Manitoba’s five Catholic archbishops are asking provincial health officials to consult with faith leaders before implementing protocols that guide religious gatherings.
"I think the province sees the value of the churches and that they are part of the solution, not the problem," said Archbishop Richard Gagnon, of the Roman Catholic Archdiocese of Winnipeg, of their request for the province to consult with religious leaders.
In a Jan. 6 letter to Health Minister Heather Stefanson and chief provincial public health officer Dr. Brent Roussin, they asked for flexibility in allowing faith-based gatherings. But on Tuesday, when the province released a proposed list of restrictions that might be loosened as of Saturday, in-person religious services were not included.
Half of the nearly 70,000 Manitobans who completed the online Engage MB survey said it was not important to them to attend in-person religious services; 29 per cent stated it was a priority. Those numbers may not mean much because people who don’t attend services don’t find them important, said Archbishop Albert LeGatt of St. Boniface.
"It hasn’t anything to do with the pandemic," he said of the people who responded to the survey question on religious services.
"It wouldn’t be important to them at any time."
All in-person religious gatherings were suspended last November but can continue virtually through recorded or livestreamed services.
The bishops asked Stefanson and Roussin to consider allowing religious groups to meet at a reduced capacity, following all pandemic protocols.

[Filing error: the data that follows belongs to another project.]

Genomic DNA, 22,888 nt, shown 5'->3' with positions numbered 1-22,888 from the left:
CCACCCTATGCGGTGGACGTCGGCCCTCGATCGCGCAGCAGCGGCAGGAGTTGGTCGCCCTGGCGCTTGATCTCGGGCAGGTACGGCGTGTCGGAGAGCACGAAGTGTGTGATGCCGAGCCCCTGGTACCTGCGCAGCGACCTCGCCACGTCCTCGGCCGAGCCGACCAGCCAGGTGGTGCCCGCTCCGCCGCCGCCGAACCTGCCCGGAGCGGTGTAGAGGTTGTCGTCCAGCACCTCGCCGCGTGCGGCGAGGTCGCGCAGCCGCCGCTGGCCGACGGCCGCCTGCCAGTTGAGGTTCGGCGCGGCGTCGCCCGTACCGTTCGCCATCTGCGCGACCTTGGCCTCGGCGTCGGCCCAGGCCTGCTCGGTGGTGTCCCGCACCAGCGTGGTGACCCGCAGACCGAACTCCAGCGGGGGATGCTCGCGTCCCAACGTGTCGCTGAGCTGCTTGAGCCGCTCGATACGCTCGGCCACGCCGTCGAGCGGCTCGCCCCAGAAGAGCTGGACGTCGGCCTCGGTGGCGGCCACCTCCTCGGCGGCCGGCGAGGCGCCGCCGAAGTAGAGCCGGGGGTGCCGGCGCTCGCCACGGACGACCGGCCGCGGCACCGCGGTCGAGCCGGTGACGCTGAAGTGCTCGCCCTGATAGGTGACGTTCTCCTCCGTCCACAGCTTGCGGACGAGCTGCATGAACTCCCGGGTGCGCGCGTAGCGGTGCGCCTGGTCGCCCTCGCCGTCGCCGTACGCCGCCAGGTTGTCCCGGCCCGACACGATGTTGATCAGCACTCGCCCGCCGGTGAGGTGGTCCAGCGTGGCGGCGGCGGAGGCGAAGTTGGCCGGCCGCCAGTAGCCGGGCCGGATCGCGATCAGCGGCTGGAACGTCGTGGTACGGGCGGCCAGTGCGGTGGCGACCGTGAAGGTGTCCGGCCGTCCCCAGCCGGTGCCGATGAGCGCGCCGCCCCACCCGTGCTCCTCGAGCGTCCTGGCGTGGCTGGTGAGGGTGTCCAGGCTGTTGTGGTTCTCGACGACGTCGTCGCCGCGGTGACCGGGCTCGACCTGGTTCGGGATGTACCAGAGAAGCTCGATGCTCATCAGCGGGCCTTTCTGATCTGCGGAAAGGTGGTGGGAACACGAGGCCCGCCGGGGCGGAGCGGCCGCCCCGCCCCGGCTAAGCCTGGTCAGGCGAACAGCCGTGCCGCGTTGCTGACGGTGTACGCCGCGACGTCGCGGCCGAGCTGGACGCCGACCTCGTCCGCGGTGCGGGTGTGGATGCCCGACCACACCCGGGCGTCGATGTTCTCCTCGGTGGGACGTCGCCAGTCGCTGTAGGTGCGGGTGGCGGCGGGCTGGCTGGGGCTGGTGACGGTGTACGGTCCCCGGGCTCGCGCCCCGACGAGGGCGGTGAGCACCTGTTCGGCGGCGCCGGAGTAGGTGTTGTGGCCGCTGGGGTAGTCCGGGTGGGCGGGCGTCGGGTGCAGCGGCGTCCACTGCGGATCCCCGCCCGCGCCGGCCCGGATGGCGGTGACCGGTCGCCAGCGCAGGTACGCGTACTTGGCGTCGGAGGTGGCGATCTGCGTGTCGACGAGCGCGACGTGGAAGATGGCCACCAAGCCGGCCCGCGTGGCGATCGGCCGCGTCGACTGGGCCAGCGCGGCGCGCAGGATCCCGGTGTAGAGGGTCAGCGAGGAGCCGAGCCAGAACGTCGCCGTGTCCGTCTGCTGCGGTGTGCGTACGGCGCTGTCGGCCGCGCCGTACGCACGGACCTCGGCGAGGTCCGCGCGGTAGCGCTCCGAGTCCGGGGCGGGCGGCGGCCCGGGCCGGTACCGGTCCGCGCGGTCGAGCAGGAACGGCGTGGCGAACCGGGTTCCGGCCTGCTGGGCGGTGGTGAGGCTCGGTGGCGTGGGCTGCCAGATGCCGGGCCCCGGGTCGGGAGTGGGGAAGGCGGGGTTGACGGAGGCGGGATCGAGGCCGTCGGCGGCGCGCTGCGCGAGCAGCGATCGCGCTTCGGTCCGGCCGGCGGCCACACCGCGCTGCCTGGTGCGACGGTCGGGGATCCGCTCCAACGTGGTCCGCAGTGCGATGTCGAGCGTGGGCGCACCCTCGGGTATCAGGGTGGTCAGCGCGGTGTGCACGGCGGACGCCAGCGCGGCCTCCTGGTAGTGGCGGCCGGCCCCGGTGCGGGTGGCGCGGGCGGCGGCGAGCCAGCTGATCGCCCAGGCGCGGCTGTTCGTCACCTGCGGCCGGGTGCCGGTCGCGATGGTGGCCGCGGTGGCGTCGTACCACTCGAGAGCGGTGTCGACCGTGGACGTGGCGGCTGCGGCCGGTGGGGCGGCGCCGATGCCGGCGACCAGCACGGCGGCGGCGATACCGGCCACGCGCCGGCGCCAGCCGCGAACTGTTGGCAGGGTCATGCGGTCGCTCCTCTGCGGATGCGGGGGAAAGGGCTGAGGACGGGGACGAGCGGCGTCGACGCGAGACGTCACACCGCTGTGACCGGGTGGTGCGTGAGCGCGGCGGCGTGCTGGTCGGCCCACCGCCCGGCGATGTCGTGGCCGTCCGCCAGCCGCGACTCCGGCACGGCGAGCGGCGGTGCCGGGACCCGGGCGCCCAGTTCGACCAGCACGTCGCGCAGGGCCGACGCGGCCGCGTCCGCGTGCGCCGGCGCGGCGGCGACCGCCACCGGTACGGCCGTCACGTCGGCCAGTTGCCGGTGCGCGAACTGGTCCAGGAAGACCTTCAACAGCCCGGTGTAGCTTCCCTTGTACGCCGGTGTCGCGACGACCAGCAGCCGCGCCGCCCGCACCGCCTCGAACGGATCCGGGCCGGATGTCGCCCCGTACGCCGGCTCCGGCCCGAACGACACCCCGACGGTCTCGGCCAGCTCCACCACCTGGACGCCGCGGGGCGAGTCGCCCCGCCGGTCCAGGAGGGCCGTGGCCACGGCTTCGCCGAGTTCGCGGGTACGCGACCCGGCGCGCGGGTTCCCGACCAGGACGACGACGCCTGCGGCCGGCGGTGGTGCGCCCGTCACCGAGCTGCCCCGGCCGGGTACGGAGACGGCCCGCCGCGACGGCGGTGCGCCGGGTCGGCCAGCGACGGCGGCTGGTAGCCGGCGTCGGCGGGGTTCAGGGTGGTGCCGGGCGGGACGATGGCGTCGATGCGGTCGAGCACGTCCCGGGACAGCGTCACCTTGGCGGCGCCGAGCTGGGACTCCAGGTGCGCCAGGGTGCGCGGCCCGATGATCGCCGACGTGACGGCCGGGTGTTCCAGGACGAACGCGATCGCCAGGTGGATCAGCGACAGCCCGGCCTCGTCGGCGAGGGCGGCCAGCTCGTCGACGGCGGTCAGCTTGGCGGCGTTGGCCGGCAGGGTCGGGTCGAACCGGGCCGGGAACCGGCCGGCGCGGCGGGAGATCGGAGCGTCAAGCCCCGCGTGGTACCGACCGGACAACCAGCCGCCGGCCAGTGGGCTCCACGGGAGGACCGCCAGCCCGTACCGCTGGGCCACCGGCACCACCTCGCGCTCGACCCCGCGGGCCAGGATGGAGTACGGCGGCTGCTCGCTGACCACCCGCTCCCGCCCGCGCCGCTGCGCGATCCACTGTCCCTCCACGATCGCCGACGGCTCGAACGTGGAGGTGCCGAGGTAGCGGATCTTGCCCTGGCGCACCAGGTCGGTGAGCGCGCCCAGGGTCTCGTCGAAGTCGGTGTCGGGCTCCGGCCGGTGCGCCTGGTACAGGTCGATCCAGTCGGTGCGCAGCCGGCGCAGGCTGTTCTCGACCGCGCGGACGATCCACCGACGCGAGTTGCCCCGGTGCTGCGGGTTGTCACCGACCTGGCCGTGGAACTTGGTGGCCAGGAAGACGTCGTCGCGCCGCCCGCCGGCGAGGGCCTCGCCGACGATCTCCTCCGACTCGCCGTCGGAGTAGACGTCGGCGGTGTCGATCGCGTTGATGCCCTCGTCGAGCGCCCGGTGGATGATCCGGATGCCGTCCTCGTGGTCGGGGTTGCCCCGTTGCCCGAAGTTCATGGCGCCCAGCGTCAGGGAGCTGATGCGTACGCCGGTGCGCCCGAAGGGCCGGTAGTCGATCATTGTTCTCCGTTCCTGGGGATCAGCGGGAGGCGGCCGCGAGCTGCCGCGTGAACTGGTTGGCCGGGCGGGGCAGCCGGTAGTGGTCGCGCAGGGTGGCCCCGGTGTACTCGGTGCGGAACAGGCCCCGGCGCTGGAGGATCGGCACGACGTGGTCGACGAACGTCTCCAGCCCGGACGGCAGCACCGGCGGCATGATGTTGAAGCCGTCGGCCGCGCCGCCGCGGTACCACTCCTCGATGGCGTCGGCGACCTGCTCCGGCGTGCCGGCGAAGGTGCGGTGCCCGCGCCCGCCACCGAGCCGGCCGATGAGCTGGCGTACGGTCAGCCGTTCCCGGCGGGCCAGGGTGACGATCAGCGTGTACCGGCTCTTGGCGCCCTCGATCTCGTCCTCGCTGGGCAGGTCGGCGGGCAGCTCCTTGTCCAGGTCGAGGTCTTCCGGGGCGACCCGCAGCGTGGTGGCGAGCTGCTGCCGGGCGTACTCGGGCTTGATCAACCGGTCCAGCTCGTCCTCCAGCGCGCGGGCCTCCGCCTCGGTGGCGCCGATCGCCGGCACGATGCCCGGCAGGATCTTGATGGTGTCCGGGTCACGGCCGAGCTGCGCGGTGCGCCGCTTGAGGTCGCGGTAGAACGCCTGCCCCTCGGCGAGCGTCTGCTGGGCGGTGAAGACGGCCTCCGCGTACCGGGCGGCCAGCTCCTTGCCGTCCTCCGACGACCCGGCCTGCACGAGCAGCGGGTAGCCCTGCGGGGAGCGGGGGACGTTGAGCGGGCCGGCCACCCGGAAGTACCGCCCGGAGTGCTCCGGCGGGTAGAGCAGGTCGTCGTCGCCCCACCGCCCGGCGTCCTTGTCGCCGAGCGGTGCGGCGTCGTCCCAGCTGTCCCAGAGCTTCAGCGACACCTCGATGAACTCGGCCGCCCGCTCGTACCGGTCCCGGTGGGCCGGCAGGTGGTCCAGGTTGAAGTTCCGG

"Our church communities have shown themselves to be controlled environments where protocols are carefully followed and there is no socializing before or after services," states the letter, signed by the five Catholic archbishops.
"If we can begin with this in January, then we can build from there, especially with the advent of the vaccination program."
Gagnon said religious leaders participated in a telephone conference call with provincial officials in November after critical level restrictions were implemented and they asked to be consulted before public health guidelines were to change again.
"I thought it was a good conversation, except it was after the fact and maybe they should reach out before," said Gagnon, adding Catholic bishops have not been involved in any conversation about revised protocols that may take effect Saturday.
In addition to Gagnon and LeGatt, the signatories to the Jan. 6 letter include Metropolitan Lawrence Huculak of the Ukrainian Catholic Archeparchy of Winnipeg, Archbishop Murray Chatlain of Keewatin-Le Pas and Archbishop Anthony Krotki of Churchill-Hudson Bay.
The conversations with religious leaders also need to extend to who is eligible for early COVID-19 vaccinations, said Rabbi Allan Finkel on behalf of the Winnipeg Council of Rabbis, which asked provincial officials on Wednesday to consider clergy as a priority group.
He says clergy of all faith groups offer prayers to sick and dying parishioners, counsel grieving families, and make other pastoral calls as part of their duties.
"We do this kind of work and it’s a question of getting us into the mind" of vaccination officials, said Finkel, rabbi at Temple Shalom.
Religious leaders welcomed the proposal to double the number of people attending funerals from five to 10, saying that small increase means family members don’t have to choose among themselves who can participate. It allows Jews to meet their religious requirements of having 10 mourners at a funeral.
"To have 10 at a funeral service feels more like the way it’s supposed to be," said Finkel of the number needed to participate in the Kaddish prayer.
Although religious groups may be eager to meet again for worship, they are also experienced in taking the long view of life’s challenges, said Rev. Gerry Michalski of Soul Sanctuary, an evangelical Christian congregation which has not met in person since last March.
"To me, it’s patience," he said.
"I don’t like it, but I have to live in patience."
Brenda Suderman has been a columnist in the Saturday paper since 2000, first writing about family entertainment, and about faith and religion since 2006.